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you don't address the question of whether we need more taxes, should we be taking in more taxes. does that need to happen? my personal view is that the current austerity approach has run out of road and we need a new approach... but that's broadly agreed across the spectrum, even to reason may have said that now. consequences flow from that. we have a fiscal gap that will need to be addressed. we need to look at who pays what and how the system works. you will not get people to buy into a change around tax unless they feel the system is fair. do you want to see more intervention of the state, the government playing a bigger role? we do not start from presumption that it is about more of a state role, we start from a sense were you need to be clear what kind of economy you're trying to create and everyone gets behind it. so, yes, there will be really important tasks for the state to do and in the report we set out 30 different new ideas that can be considered.
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but it's notjust about the state. it's about business and the trade unions and others. let me put this to you. a couple of years ago, jeremy corbyn became labour leader and he said pretty much what is in your report today. many in the establishment laughed at him today. you have the likes of yourself and the archbishop of canterbury broadly saying, he is on the right track with what he is talking about now. what you have is a number of politicians, including of course the prime minister, saying, there are issues. she talked about burning injustices that needed to be tackled. so, yes, jeremy corbyn is saying some things, so is vince cable... would you now embrace that vision for britain? we want a vision that is embraced notjust by one party, but by the country, a clear sense in which we can create a fair, just and prosperous economy and then we want business and trade unions and others to get behind it. we are not, as you will see from the membership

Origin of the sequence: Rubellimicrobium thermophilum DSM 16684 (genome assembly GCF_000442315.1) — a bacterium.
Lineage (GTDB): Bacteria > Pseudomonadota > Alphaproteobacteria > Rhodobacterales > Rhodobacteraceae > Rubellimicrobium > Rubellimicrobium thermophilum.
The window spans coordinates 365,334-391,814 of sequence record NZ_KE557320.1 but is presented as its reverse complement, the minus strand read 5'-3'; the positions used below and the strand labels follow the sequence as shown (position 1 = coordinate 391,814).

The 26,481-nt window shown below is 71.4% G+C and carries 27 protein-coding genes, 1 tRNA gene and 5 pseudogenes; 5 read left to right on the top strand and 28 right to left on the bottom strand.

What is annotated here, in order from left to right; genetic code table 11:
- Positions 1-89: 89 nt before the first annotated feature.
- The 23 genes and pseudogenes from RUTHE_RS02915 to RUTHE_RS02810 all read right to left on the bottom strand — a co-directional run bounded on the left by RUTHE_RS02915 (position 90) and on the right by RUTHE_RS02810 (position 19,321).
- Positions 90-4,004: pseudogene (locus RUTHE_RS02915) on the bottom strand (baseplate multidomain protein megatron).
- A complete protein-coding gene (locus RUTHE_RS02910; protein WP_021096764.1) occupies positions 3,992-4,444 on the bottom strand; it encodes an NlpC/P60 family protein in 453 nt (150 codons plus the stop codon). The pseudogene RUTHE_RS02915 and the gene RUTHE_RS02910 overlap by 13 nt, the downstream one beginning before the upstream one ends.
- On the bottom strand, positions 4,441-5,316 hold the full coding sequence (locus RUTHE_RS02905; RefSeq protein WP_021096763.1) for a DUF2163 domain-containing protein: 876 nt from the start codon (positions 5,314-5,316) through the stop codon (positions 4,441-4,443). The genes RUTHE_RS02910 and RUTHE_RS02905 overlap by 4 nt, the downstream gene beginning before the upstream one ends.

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of the commission, starting from one political party. let's talk about brexit, you were a civil servant at the heart of this, when david davis said no one thought it would be easy, there were some sniggers, because some suggested it would, you ran the civil service, do you think they are embracing this challenge, are they ready for this and can they deliver it? the civil service prides itself on doing thejob it is asked to do by the government of the day. the government of the day is wanting to deliver brexit. the challenge here and i will be direct, from my perspective, there is no upside. this is about damage limitation and we are working in a situation where policy has not been properly settled. the guardian story that chris was talking about, that it would be the end of free movement of labour, pretty much from the start of brexit and the document, draft document admittedly, describes a massive it operation and solution which would let people know, whether that person was allowed to work in the uk,